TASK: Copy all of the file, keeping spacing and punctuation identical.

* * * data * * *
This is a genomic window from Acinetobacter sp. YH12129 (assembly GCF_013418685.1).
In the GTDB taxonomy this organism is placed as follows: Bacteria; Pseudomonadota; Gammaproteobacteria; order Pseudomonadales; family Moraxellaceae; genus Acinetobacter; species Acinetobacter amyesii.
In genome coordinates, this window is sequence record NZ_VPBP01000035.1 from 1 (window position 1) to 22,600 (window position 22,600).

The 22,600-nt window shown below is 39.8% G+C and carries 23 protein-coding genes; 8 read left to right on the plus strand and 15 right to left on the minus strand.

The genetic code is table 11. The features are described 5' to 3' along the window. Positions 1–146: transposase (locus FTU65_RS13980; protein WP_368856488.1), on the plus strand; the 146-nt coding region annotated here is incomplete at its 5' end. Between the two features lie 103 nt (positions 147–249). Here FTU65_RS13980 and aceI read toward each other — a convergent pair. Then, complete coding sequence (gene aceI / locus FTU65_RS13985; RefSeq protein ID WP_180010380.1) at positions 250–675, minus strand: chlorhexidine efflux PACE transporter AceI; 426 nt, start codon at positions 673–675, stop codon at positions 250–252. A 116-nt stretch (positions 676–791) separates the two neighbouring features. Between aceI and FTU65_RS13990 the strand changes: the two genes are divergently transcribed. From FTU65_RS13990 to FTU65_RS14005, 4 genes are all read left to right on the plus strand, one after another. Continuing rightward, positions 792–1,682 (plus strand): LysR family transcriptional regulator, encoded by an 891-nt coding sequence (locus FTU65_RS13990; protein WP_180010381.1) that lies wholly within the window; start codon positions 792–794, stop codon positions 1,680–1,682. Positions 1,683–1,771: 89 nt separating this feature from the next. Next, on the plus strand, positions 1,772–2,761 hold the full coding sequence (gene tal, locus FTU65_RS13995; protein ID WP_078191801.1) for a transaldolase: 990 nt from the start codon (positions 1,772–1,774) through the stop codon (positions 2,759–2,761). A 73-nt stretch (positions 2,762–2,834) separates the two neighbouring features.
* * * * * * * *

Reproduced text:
This is a genomic window from Acinetobacter sp. YH12129 (assembly GCF_013418685.1).
In the GTDB taxonomy this organism is placed as follows: Bacteria; Pseudomonadota; Gammaproteobacteria; order Pseudomonadales; family Moraxellaceae; genus Acinetobacter; species Acinetobacter amyesii.
In genome coordinates, this window is sequence record NZ_VPBP01000035.1 from 1 (window position 1) to 22,600 (window position 22,600).

The 22,600-nt window shown below is 39.8% G+C and carries 23 protein-coding genes; 8 read left to right on the plus strand and 15 right to left on the minus strand.

The genetic code is table 11. The features are described 5' to 3' along the window. Positions 1–146: transposase (locus FTU65_RS13980; protein WP_368856488.1), on the plus strand; the 146-nt coding region annotated here is incomplete at its 5' end. Between the two features lie 103 nt (positions 147–249). Here FTU65_RS13980 and aceI read toward each other — a convergent pair. Then, complete coding sequence (gene aceI / locus FTU65_RS13985; RefSeq protein ID WP_180010380.1) at positions 250–675, minus strand: chlorhexidine efflux PACE transporter AceI; 426 nt, start codon at positions 673–675, stop codon at positions 250–252. A 116-nt stretch (positions 676–791) separates the two neighbouring features. Between aceI and FTU65_RS13990 the strand changes: the two genes are divergently transcribed. From FTU65_RS13990 to FTU65_RS14005, 4 genes are all read left to right on the plus strand, one after another. Continuing rightward, positions 792–1,682 (plus strand): LysR family transcriptional regulator, encoded by an 891-nt coding sequence (locus FTU65_RS13990; protein WP_180010381.1) that lies wholly within the window; start codon positions 792–794, stop codon positions 1,680–1,682. Positions 1,683–1,771: 89 nt separating this feature from the next. Next, on the plus strand, positions 1,772–2,761 hold the full coding sequence (gene tal, locus FTU65_RS13995; protein ID WP_078191801.1) for a transaldolase: 990 nt from the start codon (positions 1,772–1,774) through the stop codon (positions 2,759–2,761). A 73-nt stretch (positions 2,762–2,834) separates the two neighbouring features.